Violet White

4 Jul
Violet White never really felt she lived up to the dramatic name her eccentric parents left her with fourteen years ago. “Violet is a stage name, an actresses name, not the kind of name for a quiet girl with thick glasses who read books for fun,” she often thought. Nevertheless, Violet she is and will remain. It is worth noting that her short brown hair falls to about her shoulders and is often tied neatly back into a ponytail, revealing her bright, girlish face.
Tragically, both her parents died when she was very young on an expedition to Alaska. They fell through ice into a cavern and were never heard from again, or so the story goes that her grandmother tells. Violet lived with her grandmother since the time of her parents death twelve years ago. The grandmother is still quite active at 75 and is also eccentric like Violet’s parents were.
Violet spends most of her time at home,  kept company by the books held within the gigantic library accumulated by her parents. In fact, the library was left to Violet in her parent’s will. As a result of the books and the connection she felt to her deceased parents when she read them, Violet became quite learned and acquired an education even before she was accepted at Wimblespin School For Girls. She became hooked on ideas and words, and they soon became her world.

Leaving her home to go to a boarding school was difficult for such a sensible, shy kind of girl. But her grandmother insisted it was a decision her parents would have wanted for her.

“Every proper girl goes away to boarding school. I went myself not a very long time ago. Oh the fun we had, playing jokes on the teacher’s and…well I’m sure that doesn’t interest you,” said the grandmother. “Now Mary has gotten the last of your things packed away in the trunk and Henry is ready with the motor car to take you. Her is some money to take and spend on the weekends for whatever frivolities today’s youth like to engage themselves in. Oh when I think back to the balls and the gowns…never mind that.”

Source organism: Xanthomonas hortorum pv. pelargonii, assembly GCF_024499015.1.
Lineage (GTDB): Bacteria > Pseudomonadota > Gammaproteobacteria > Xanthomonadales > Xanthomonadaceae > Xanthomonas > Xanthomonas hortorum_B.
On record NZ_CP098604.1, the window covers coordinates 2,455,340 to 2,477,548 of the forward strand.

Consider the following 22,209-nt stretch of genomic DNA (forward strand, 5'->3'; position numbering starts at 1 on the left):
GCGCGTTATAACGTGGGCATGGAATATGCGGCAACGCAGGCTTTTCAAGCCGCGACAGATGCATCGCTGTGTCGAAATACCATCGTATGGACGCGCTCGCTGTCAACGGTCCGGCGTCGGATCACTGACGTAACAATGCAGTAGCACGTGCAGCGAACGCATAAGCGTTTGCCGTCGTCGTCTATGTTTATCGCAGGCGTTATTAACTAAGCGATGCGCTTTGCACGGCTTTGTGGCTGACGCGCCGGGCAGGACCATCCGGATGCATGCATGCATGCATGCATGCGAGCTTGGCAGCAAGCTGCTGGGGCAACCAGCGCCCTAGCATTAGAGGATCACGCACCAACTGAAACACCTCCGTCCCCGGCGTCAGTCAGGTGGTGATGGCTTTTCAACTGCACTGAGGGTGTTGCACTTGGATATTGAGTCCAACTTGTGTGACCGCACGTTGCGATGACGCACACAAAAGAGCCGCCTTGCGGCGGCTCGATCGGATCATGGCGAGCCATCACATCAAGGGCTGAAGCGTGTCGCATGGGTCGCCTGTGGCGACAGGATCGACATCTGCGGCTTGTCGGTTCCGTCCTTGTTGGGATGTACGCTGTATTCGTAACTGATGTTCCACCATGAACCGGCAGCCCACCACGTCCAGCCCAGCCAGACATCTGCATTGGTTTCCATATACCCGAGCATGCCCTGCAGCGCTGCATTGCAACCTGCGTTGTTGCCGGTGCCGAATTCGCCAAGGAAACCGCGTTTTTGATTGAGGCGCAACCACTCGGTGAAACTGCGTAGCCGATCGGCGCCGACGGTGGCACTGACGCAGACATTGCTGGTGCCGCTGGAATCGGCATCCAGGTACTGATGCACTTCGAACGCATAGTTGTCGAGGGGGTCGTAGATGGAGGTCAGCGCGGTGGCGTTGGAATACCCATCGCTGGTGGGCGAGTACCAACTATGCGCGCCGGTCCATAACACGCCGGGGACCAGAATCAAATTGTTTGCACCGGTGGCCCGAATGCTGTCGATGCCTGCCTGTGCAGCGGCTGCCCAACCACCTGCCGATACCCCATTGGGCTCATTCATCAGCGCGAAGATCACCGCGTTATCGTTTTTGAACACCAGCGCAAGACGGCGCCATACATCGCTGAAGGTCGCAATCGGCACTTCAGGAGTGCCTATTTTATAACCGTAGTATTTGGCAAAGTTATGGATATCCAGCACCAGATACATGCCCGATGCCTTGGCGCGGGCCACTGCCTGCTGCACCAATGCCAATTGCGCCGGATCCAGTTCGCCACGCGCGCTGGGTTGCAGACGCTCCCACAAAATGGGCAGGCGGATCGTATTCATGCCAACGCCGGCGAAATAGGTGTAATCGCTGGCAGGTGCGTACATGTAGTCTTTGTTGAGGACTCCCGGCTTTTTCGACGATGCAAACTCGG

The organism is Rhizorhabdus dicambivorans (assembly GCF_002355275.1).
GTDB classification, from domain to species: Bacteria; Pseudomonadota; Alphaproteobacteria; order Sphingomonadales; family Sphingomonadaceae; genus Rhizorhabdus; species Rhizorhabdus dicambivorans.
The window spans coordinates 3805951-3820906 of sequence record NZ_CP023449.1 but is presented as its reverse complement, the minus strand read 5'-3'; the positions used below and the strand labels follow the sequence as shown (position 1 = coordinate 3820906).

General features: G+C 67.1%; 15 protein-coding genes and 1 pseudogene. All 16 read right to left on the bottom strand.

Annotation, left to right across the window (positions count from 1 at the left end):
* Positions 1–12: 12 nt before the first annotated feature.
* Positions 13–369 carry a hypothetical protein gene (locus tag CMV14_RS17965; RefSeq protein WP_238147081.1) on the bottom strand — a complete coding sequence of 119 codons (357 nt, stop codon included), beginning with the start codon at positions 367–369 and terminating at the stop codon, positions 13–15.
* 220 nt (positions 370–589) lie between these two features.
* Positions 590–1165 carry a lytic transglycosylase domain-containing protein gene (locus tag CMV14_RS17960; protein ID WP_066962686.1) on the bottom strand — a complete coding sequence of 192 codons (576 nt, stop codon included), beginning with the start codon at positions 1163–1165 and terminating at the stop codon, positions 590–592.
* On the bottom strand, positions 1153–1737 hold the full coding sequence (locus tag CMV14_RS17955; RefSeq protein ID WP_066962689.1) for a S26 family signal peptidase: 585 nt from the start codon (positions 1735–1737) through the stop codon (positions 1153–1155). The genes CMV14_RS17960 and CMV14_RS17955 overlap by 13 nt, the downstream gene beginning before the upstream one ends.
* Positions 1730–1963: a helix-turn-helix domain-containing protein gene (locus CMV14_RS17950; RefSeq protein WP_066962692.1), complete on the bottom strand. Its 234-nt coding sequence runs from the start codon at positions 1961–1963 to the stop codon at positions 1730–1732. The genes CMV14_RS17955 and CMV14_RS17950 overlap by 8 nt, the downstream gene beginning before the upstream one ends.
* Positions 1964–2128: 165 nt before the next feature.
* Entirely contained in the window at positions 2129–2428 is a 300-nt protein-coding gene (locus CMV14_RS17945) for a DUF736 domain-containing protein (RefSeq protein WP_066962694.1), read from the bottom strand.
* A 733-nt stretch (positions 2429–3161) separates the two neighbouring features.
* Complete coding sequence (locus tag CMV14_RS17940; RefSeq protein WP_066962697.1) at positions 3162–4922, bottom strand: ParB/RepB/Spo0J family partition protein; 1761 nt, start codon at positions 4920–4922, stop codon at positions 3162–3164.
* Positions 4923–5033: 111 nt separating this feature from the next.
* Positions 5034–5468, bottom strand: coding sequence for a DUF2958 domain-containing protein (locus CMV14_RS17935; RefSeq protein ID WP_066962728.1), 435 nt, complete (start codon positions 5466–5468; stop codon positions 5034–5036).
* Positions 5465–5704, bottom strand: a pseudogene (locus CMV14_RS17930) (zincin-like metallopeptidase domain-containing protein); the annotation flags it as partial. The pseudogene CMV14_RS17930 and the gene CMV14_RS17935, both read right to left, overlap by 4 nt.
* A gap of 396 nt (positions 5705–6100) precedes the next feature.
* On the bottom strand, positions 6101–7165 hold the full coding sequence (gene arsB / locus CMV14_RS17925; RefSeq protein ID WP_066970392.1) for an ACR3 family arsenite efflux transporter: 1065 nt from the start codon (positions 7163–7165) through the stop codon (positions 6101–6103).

The grandmother took out a laced parcel, of a cream and navy blue color. It appeared to be some sort of book, or diary. She placed it into Violet’s hands. “This my dear, is for you. It is the diary your parents kept for most of their married lives.”

 She ecstatically threw her walking cane into the bushes and began pacing briskly back and forth in the garden.

“Yes, yes, it is time you know, your parents did not die in Alaska. I thought that up because it was adventurous. I didn’t want to tell you, but you are fourteen now and should know for yourself what happened. It’s all in that diary there.” She tapped it a few times with her finger.  “Take good care of it and read it while you are safely tucked into that new school of yours. There there, be a good girl and give me a kiss on the cheek.”

Violet obeyed and then embraced her grandmother with tears in her eyes.

“Now, I won’t stand for tears my young one. Off you go. Be sure to write about the sorts of things they are teaching you there! Ah when I think back to my time at Wimblespin….but never mind that…By my dear, tootiloo!”





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